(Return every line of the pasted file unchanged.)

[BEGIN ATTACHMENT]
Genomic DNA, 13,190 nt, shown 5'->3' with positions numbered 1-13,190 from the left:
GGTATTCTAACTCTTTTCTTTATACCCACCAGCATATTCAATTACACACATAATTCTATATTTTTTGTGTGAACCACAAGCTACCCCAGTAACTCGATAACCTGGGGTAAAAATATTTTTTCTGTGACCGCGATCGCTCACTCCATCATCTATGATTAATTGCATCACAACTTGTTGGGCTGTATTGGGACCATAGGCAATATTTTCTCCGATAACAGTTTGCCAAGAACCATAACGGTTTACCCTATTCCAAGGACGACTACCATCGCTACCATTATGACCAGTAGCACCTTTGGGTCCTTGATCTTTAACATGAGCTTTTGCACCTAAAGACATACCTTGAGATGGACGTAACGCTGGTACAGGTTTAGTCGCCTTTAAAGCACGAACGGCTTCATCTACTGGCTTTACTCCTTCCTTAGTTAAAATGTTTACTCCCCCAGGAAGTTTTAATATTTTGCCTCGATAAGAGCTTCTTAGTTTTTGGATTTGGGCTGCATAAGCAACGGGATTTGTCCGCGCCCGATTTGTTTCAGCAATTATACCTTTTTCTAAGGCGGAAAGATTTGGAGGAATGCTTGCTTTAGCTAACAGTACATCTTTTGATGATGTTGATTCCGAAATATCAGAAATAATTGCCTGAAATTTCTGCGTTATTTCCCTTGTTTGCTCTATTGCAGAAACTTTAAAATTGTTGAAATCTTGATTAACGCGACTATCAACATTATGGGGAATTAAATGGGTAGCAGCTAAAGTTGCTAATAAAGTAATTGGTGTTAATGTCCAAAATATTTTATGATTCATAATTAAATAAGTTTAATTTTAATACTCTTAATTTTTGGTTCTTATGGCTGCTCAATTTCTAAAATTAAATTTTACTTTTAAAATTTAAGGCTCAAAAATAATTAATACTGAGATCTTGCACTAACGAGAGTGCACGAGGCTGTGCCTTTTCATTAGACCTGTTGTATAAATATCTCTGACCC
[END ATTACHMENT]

Genomic DNA, 13,190 nt, shown 5'->3' with positions numbered 1-13,190 from the left:
GGTATTCTAACTCTTTTCTTTATACCCACCAGCATATTCAATTACACACATAATTCTATATTTTTTGTGTGAACCACAAGCTACCCCAGTAACTCGATAACCTGGGGTAAAAATATTTTTTCTGTGACCGCGATCGCTCACTCCATCATCTATGATTAATTGCATCACAACTTGTTGGGCTGTATTGGGACCATAGGCAATATTTTCTCCGATAACAGTTTGCCAAGAACCATAACGGTTTACCCTATTCCAAGGACGACTACCATCGCTACCATTATGACCAGTAGCACCTTTGGGTCCTTGATCTTTAACATGAGCTTTTGCACCTAAAGACATACCTTGAGATGGACGTAACGCTGGTACAGGTTTAGTCGCCTTTAAAGCACGAACGGCTTCATCTACTGGCTTTACTCCTTCCTTAGTTAAAATGTTTACTCCCCCAGGAAGTTTTAATATTTTGCCTCGATAAGAGCTTCTTAGTTTTTGGATTTGGGCTGCATAAGCAACGGGATTTGTCCGCGCCCGATTTGTTTCAGCAATTATACCTTTTTCTAAGGCGGAAAGATTTGGAGGAATGCTTGCTTTAGCTAACAGTACATCTTTTGATGATGTTGATTCCGAAATATCAGAAATAATTGCCTGAAATTTCTGCGTTATTTCCCTTGTTTGCTCTATTGCAGAAACTTTAAAATTGTTGAAATCTTGATTAACGCGACTATCAACATTATGGGGAATTAAATGGGTAGCAGCTAAAGTTGCTAATAAAGTAATTGGTGTTAATGTCCAAAATATTTTATGATTCATAATTAAATAAGTTTAATTTTAATACTCTTAATTTTTGGTTCTTATGGCTGCTCAATTTCTAAAATTAAATTTTACTTTTAAAATTTAAGGCTCAAAAATAATTAATACTGAGATCTTGCACTAACGAGAGTGCACGAGGCTGTGCCTTTTCATTAGACCTGTTGTATAAATATCTCTGACCC